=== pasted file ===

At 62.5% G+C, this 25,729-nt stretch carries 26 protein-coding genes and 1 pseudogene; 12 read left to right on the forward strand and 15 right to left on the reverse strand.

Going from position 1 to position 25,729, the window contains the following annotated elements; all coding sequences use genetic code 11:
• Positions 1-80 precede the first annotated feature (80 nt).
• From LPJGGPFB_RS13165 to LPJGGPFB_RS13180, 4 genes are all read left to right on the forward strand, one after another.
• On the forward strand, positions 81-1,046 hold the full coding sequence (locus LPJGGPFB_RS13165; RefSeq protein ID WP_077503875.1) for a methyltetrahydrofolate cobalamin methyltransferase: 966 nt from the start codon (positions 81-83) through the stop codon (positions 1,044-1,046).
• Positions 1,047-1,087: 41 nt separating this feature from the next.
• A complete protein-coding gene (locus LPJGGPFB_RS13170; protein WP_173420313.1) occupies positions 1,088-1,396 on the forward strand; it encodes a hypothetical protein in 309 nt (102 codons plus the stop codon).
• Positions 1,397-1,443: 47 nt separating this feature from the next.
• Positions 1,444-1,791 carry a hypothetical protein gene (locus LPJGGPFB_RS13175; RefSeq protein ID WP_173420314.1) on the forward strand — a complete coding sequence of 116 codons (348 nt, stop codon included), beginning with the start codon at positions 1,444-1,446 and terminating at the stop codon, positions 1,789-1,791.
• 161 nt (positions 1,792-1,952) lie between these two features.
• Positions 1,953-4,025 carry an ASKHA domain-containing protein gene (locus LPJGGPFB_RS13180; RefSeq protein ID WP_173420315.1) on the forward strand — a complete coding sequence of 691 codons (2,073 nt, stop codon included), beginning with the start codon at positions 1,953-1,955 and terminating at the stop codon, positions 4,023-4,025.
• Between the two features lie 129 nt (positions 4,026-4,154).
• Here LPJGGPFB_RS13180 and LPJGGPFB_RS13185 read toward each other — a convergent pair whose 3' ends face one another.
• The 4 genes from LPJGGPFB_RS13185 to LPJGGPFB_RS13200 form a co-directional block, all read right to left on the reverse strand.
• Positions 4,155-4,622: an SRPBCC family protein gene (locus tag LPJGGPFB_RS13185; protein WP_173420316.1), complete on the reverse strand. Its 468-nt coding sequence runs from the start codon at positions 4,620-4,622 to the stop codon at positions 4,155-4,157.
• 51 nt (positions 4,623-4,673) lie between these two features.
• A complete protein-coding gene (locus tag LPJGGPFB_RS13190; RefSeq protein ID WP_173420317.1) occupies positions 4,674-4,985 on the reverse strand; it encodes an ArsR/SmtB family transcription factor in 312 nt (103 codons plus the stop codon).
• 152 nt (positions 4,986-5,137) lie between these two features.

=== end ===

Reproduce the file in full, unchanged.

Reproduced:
At 62.5% G+C, this 25,729-nt stretch carries 26 protein-coding genes and 1 pseudogene; 12 read left to right on the forward strand and 15 right to left on the reverse strand.

Going from position 1 to position 25,729, the window contains the following annotated elements; all coding sequences use genetic code 11:
• Positions 1-80 precede the first annotated feature (80 nt).
• From LPJGGPFB_RS13165 to LPJGGPFB_RS13180, 4 genes are all read left to right on the forward strand, one after another.
• On the forward strand, positions 81-1,046 hold the full coding sequence (locus LPJGGPFB_RS13165; RefSeq protein ID WP_077503875.1) for a methyltetrahydrofolate cobalamin methyltransferase: 966 nt from the start codon (positions 81-83) through the stop codon (positions 1,044-1,046).
• Positions 1,047-1,087: 41 nt separating this feature from the next.
• A complete protein-coding gene (locus LPJGGPFB_RS13170; protein WP_173420313.1) occupies positions 1,088-1,396 on the forward strand; it encodes a hypothetical protein in 309 nt (102 codons plus the stop codon).
• Positions 1,397-1,443: 47 nt separating this feature from the next.
• Positions 1,444-1,791 carry a hypothetical protein gene (locus LPJGGPFB_RS13175; RefSeq protein ID WP_173420314.1) on the forward strand — a complete coding sequence of 116 codons (348 nt, stop codon included), beginning with the start codon at positions 1,444-1,446 and terminating at the stop codon, positions 1,789-1,791.
• 161 nt (positions 1,792-1,952) lie between these two features.
• Positions 1,953-4,025 carry an ASKHA domain-containing protein gene (locus LPJGGPFB_RS13180; RefSeq protein ID WP_173420315.1) on the forward strand — a complete coding sequence of 691 codons (2,073 nt, stop codon included), beginning with the start codon at positions 1,953-1,955 and terminating at the stop codon, positions 4,023-4,025.
• Between the two features lie 129 nt (positions 4,026-4,154).
• Here LPJGGPFB_RS13180 and LPJGGPFB_RS13185 read toward each other — a convergent pair whose 3' ends face one another.
• The 4 genes from LPJGGPFB_RS13185 to LPJGGPFB_RS13200 form a co-directional block, all read right to left on the reverse strand.
• Positions 4,155-4,622: an SRPBCC family protein gene (locus tag LPJGGPFB_RS13185; protein WP_173420316.1), complete on the reverse strand. Its 468-nt coding sequence runs from the start codon at positions 4,620-4,622 to the stop codon at positions 4,155-4,157.
• 51 nt (positions 4,623-4,673) lie between these two features.
• A complete protein-coding gene (locus tag LPJGGPFB_RS13190; RefSeq protein ID WP_173420317.1) occupies positions 4,674-4,985 on the reverse strand; it encodes an ArsR/SmtB family transcription factor in 312 nt (103 codons plus the stop codon).
• 152 nt (positions 4,986-5,137) lie between these two features.